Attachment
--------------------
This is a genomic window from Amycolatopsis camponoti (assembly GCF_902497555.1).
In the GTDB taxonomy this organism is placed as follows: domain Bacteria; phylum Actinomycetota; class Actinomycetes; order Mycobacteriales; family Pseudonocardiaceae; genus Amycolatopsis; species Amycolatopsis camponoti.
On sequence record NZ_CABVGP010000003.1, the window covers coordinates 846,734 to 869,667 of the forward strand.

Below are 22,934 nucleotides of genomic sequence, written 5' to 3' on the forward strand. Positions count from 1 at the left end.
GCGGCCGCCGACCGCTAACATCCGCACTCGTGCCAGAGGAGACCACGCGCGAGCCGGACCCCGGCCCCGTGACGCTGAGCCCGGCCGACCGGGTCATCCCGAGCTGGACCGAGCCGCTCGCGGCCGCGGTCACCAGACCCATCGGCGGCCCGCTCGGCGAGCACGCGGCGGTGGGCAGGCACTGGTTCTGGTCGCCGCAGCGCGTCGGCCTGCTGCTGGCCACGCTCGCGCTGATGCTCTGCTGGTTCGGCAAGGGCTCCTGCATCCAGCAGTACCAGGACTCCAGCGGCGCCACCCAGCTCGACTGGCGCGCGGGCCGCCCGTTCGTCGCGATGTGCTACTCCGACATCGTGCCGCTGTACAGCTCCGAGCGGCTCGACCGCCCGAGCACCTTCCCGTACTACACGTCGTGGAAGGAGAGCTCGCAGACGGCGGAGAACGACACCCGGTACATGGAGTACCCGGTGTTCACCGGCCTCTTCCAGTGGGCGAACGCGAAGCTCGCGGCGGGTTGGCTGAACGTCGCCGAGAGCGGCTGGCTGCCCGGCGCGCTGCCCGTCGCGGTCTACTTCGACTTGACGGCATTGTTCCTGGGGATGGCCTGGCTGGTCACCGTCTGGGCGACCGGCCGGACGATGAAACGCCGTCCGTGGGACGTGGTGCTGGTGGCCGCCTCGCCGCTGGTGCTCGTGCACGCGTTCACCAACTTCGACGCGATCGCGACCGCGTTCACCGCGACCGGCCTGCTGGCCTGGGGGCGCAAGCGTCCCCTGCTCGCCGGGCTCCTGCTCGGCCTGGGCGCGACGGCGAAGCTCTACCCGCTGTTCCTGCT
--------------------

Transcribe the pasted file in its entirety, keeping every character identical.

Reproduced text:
This is a genomic window from Amycolatopsis camponoti (assembly GCF_902497555.1).
In the GTDB taxonomy this organism is placed as follows: domain Bacteria; phylum Actinomycetota; class Actinomycetes; order Mycobacteriales; family Pseudonocardiaceae; genus Amycolatopsis; species Amycolatopsis camponoti.
On sequence record NZ_CABVGP010000003.1, the window covers coordinates 846,734 to 869,667 of the forward strand.

Below are 22,934 nucleotides of genomic sequence, written 5' to 3' on the forward strand. Positions count from 1 at the left end.
GCGGCCGCCGACCGCTAACATCCGCACTCGTGCCAGAGGAGACCACGCGCGAGCCGGACCCCGGCCCCGTGACGCTGAGCCCGGCCGACCGGGTCATCCCGAGCTGGACCGAGCCGCTCGCGGCCGCGGTCACCAGACCCATCGGCGGCCCGCTCGGCGAGCACGCGGCGGTGGGCAGGCACTGGTTCTGGTCGCCGCAGCGCGTCGGCCTGCTGCTGGCCACGCTCGCGCTGATGCTCTGCTGGTTCGGCAAGGGCTCCTGCATCCAGCAGTACCAGGACTCCAGCGGCGCCACCCAGCTCGACTGGCGCGCGGGCCGCCCGTTCGTCGCGATGTGCTACTCCGACATCGTGCCGCTGTACAGCTCCGAGCGGCTCGACCGCCCGAGCACCTTCCCGTACTACACGTCGTGGAAGGAGAGCTCGCAGACGGCGGAGAACGACACCCGGTACATGGAGTACCCGGTGTTCACCGGCCTCTTCCAGTGGGCGAACGCGAAGCTCGCGGCGGGTTGGCTGAACGTCGCCGAGAGCGGCTGGCTGCCCGGCGCGCTGCCCGTCGCGGTCTACTTCGACTTGACGGCATTGTTCCTGGGGATGGCCTGGCTGGTCACCGTCTGGGCGACCGGCCGGACGATGAAACGCCGTCCGTGGGACGTGGTGCTGGTGGCCGCCTCGCCGCTGGTGCTCGTGCACGCGTTCACCAACTTCGACGCGATCGCGACCGCGTTCACCGCGACCGGCCTGCTGGCCTGGGGGCGCAAGCGTCCCCTGCTCGCCGGGCTCCTGCTCGGCCTGGGCGCGACGGCGAAGCTCTACCCGCTGTTCCTGCT